Project in progress

Sole Searching

Reinventing the pedestrian experience.

  • 6,553 views
  • 12 comments
  • 12 respects

Components and supplies

Basic sewing materials (needle, thread, and scissors)
×1
Zippered shorts
×1
Shoe(s)
×1
A000053 iso both1
Arduino Micro & Genuino Micro
×1
Bluetooth Mate Silver
×1
LCD Display
×1
Power Rail (removable from most standard breadboards)
×1
Arduino Battery Adapter
×1
Tens70
9V battery (generic)
×1
Wires
×17
Solder (and necessary tools/accessories)
×1
Rubber Heat Shrink (and heat gun)
×10
Electrical Tape (optional)
×1

About this project

Description of Project

Sole Searching is a shoe that reacts to the invisible space through which we all move. The shoe is a wearable bluetooth detector, picking up the signals that pass through the "hertzian" layer of our space and displaying and the names of nearby devices. This creates a record of a usually ignored aspect of our environment: the multitude of radio waves that surround us and keep us connected to our friends, our work, and the world at large. The information broadcast across these waves is often so invisible that we forget that it exists in the public realm. Sole Searching makes visible this reality with an LCD screen embedded in the shoe to display information specific to that time and place. Just like shoes, radio waves are with almost everywhere we go. We use the radio waves to transmit and access data, but ignore their presence due to the fact that we can’t see them. Sole Searching makes visible this invisible layer, heightening our awareness of the "hertzian" space around us. It is a passive and playful way to interact with this layer of space.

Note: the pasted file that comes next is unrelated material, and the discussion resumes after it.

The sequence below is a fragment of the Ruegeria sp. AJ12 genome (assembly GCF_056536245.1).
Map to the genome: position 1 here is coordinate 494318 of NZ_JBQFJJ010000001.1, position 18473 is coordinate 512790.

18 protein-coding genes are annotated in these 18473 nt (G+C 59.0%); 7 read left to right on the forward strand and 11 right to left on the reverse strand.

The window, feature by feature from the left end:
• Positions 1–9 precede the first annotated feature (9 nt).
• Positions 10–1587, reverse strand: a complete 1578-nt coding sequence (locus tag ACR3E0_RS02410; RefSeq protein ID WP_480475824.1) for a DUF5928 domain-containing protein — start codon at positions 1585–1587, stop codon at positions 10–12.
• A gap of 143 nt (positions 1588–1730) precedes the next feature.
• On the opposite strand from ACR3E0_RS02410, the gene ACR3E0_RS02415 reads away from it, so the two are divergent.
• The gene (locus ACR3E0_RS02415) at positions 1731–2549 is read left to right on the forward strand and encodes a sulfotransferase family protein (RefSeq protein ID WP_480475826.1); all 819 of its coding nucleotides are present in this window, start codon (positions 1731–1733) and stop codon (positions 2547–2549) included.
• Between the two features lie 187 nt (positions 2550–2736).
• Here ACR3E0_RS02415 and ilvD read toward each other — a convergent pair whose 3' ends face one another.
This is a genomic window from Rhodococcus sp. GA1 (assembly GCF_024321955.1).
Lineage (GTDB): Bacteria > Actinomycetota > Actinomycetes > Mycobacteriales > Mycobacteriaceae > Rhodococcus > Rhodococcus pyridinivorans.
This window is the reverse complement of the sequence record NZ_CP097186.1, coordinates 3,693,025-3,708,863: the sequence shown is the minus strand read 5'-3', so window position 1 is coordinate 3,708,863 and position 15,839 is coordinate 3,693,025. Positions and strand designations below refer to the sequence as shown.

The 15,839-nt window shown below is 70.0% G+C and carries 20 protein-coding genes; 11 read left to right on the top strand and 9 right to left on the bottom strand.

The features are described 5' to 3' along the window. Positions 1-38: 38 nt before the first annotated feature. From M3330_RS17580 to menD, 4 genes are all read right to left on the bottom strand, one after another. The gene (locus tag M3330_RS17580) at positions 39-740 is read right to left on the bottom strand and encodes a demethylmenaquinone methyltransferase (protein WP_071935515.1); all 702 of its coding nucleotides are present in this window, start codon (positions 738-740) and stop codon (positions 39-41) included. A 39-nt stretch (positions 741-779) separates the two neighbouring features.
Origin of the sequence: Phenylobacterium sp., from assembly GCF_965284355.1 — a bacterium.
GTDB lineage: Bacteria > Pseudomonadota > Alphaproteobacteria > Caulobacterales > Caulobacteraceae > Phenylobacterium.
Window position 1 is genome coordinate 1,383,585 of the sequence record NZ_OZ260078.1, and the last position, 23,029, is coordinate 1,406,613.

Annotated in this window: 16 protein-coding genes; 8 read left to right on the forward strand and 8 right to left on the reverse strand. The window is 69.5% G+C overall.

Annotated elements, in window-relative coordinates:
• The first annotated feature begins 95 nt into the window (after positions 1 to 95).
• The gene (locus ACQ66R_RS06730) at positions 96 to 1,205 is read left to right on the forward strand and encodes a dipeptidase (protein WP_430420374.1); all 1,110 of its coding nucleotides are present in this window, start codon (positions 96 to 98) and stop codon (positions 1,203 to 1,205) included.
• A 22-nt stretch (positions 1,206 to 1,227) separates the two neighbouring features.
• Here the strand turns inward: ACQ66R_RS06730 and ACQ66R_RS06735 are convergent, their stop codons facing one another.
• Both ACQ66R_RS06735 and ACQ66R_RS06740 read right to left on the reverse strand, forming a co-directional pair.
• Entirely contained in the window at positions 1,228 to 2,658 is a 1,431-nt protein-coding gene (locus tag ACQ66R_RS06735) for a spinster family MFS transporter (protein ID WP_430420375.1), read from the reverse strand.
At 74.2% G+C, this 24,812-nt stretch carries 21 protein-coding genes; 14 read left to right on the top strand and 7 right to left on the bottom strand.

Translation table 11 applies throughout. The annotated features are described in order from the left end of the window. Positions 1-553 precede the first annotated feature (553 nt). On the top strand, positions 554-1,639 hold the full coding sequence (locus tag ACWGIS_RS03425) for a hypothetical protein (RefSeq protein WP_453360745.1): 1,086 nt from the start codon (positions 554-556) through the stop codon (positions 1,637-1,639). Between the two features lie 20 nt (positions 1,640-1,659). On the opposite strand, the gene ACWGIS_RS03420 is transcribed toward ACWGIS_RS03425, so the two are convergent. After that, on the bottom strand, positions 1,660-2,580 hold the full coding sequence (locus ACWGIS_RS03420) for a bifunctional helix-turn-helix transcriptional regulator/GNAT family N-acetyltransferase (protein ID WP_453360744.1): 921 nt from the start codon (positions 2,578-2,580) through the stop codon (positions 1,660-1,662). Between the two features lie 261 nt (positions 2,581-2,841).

Concept Video

Prototype in situ action.

Warning: embedding parts within the project story has been deprecated. To edit, remove or add more parts, go to the "Hardware" tab. To remove this list from the story, click on it to trigger the context menu, then click the trash can button (this won't delete it from the "Hardware" tab).
Basic sewing materials (needle, thread, and scissors)
Zippered shorts
Shoe(s)
Warning: embedding parts within the project story has been deprecated. To edit, remove or add more parts, go to the "Hardware" tab. To remove this list from the story, click on it to trigger the context menu, then click the trash can button (this won't delete it from the "Hardware" tab).